Practice Pages: Meditation
God’s Video Screen
Dr. Lorin Roche
The other evening I was at a sports bar in Encinitas - the one just down the street from Swami’s, the surf spot in front of Yogananda’s ashram. Sipping a beer, I counted 24 large-screen TVs on the walls, showing football, soccer, tennis, surfing, skateboarding, and skiing. We were completely surrounded on all sides by glowing human bodies engaged in sports. There were screens hanging from the ceiling, so you could look up and see the action, and additionally, people were glancing down at their phones. It was a happy place, totally packed, a rapture of electronic immersion, below, above, all around.
Then we stepped outside into the post-sunset lightshow. Above us the sky was dark blue and the horizon was red-orange, and my friend said, “Welcome to God’s Great Video Screen,” and just like that, we were perceiving the world with fresh eyes. I turned in a circle, and said, “Wow, look at the resolution, the retina display of the world around us - it almost looks real.” We took a walk, and for half an hour, every sight, sound, smell, and touch of the wind felt like God beaming a great reality show right into our nerve endings.
Meditation can be this spontaneous, the nature within us perceiving the nature all around us.
In The Radiance Sutras, the Goddess Devi is teasing her lover, Shiva, who is called Yogishvara, Lord of Yogis. For the sake of conversation, and perhaps as play, Devi is pretending to be human and asking Shiva to enlighten her. Shiva gives her 112 yogas, including this meditation:
This air I am breathing was exhaled in ecstasy
By an ancient Sun.
This Earth I am standing on
Was born of cosmic fire.
The blood flowing through my veins
Is as salty as the primordial ocean.
The space permeating my body
Is infinite as the space all around.
Above, below, to all sides, within,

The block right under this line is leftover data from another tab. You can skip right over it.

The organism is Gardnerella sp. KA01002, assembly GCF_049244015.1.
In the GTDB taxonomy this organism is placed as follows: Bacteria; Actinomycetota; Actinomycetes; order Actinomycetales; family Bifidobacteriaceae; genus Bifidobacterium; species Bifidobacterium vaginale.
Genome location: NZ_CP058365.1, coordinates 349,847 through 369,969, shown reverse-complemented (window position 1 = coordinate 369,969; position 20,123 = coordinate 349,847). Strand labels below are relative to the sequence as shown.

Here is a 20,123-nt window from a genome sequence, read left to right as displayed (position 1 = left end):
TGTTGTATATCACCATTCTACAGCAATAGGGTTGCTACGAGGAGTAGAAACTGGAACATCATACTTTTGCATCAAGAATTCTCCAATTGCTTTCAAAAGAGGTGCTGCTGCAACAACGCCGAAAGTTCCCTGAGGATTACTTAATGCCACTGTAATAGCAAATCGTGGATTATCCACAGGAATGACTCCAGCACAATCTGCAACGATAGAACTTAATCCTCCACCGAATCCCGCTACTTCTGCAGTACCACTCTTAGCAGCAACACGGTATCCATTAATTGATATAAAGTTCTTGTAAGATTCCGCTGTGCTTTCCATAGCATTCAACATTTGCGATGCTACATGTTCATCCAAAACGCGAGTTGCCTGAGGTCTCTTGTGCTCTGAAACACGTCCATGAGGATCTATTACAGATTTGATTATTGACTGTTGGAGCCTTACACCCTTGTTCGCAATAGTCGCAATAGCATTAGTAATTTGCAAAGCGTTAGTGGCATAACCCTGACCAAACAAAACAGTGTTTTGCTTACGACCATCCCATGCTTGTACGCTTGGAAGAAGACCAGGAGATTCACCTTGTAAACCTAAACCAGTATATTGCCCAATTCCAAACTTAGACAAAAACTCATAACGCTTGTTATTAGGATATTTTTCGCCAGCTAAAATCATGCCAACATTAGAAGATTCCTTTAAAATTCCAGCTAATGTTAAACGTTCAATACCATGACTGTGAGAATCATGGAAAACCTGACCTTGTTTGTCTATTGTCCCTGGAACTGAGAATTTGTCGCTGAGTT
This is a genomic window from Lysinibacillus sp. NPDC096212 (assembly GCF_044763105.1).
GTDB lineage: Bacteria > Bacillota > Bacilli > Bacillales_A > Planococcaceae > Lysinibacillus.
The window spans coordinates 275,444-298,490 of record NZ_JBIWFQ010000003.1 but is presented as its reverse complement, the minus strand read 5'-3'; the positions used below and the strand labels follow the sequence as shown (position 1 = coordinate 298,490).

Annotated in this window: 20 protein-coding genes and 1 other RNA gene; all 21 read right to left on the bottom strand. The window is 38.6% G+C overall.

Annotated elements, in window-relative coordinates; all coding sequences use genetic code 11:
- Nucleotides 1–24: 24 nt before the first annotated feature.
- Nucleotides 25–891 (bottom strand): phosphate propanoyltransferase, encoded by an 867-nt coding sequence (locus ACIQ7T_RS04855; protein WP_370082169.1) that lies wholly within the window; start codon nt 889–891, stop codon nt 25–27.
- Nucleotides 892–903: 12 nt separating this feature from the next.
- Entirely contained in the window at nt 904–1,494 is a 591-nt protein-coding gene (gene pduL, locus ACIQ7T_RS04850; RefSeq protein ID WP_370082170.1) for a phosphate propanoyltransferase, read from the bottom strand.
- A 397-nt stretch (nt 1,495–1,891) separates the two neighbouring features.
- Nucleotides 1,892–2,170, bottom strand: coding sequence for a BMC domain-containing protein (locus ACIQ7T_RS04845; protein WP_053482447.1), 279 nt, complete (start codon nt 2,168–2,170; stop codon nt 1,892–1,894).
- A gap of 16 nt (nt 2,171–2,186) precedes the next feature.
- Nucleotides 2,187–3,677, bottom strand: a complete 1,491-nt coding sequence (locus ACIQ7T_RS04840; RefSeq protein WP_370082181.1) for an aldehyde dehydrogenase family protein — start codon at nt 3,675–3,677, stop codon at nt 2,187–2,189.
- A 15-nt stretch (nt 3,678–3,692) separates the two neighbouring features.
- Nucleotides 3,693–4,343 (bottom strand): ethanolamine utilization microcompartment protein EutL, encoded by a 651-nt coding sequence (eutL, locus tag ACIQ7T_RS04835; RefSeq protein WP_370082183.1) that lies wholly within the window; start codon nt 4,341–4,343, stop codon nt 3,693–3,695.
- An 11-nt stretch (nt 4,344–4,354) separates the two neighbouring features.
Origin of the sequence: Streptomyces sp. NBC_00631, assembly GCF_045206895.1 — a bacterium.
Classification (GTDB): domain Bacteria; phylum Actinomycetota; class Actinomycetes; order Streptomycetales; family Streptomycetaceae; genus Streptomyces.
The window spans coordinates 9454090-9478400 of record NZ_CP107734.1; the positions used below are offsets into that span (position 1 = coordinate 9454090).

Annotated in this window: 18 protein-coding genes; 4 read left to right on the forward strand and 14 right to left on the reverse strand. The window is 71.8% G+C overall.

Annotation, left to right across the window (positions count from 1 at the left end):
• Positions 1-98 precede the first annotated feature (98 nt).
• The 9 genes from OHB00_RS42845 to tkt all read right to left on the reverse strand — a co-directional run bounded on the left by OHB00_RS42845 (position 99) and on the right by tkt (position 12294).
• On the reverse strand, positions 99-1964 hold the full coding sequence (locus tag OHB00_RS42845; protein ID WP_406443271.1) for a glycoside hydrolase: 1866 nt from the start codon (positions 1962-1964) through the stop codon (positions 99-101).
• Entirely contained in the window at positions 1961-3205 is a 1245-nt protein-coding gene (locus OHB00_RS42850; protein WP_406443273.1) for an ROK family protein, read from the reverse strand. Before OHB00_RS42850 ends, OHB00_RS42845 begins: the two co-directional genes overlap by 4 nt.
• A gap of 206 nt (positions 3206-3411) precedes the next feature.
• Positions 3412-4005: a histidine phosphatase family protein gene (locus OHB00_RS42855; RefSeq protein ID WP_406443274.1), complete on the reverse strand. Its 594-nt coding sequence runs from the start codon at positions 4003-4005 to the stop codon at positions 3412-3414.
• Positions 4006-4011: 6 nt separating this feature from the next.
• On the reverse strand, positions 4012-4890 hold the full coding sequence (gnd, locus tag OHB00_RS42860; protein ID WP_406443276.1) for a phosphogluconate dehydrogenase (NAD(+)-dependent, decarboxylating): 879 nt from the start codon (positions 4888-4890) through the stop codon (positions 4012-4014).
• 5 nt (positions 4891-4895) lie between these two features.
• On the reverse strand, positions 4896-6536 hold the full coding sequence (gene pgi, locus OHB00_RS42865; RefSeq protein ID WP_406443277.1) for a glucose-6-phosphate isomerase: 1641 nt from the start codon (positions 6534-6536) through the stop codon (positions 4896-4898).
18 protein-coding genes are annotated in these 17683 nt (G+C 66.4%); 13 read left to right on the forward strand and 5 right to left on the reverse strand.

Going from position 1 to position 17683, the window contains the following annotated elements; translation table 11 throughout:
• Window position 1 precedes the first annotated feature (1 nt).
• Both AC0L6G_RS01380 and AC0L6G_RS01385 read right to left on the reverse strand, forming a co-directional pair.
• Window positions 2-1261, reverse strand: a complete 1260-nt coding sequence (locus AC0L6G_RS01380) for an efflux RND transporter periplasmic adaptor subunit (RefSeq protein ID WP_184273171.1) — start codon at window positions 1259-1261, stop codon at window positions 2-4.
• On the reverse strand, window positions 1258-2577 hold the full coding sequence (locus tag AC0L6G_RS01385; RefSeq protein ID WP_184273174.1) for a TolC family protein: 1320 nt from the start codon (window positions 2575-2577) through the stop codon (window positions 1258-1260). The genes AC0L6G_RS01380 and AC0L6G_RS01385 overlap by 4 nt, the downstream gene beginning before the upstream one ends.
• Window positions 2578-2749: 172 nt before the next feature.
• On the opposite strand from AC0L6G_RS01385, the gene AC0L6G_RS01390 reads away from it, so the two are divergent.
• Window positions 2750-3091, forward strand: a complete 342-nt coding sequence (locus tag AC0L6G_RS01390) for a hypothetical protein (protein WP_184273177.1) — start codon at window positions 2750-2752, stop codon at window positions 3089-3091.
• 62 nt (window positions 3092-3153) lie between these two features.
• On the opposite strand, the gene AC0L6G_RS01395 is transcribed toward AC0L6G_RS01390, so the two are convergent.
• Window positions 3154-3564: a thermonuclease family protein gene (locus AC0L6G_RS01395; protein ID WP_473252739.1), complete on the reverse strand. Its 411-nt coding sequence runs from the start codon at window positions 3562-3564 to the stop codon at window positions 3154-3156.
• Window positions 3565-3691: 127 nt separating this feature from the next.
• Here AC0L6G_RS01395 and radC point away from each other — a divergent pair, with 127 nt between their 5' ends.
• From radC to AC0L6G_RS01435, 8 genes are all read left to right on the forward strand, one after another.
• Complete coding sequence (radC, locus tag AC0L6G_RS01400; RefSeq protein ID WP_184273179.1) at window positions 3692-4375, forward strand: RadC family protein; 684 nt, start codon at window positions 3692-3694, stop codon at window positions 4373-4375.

The elements of the universe
Are engaged in their ceremony of delight.
This is my religion.
The attraction between suns
Is the same
As the love pulsating in my heart.
asya sarvasya viśvasya paryanteṣu samantataḥ |
adhvaprakriyayā tattvaṁ śaivaṁ dhyatvā mahodayaḥ ||
- verse 57 of the Vijnana Bhairava Tantra
This text is from the oral tradition, meant to be memorized, chanted, and delighted in day after day for a lifetime. That’s why it is as condensed as possible – the entire verse is only 32 syllables. Check out these definitions from the Monier-Williams Sanskrit-English Dictionary. It’s okay if your eyes glaze over reading them - mine do too. But people who are adept at memorizing text say that the wilder the imagery they can associate with the words, the better. Each syllable actually has its own personality and each word is full of practice tips and hints, jokes, puns, prayers, pujas, and philosophies.
- asya - of this
• sarva - everything, of all sorts, manifold, various, different, altogether, wholly, completely, in all parts, everywhere.
• vishva - whole, entire, universal, all-pervading or all-containing, omnipresent; the intellectual faculty or the faculty which perceives individuality or the individual underlying the gross body; the whole world, universe, dry ginger, a mystical name of the sound O.
• paryante - circuit, circumference, edge, limit, border, side, flank, extremity, end, extended as far as, entirely, altogether, to the end of, extending in all directions.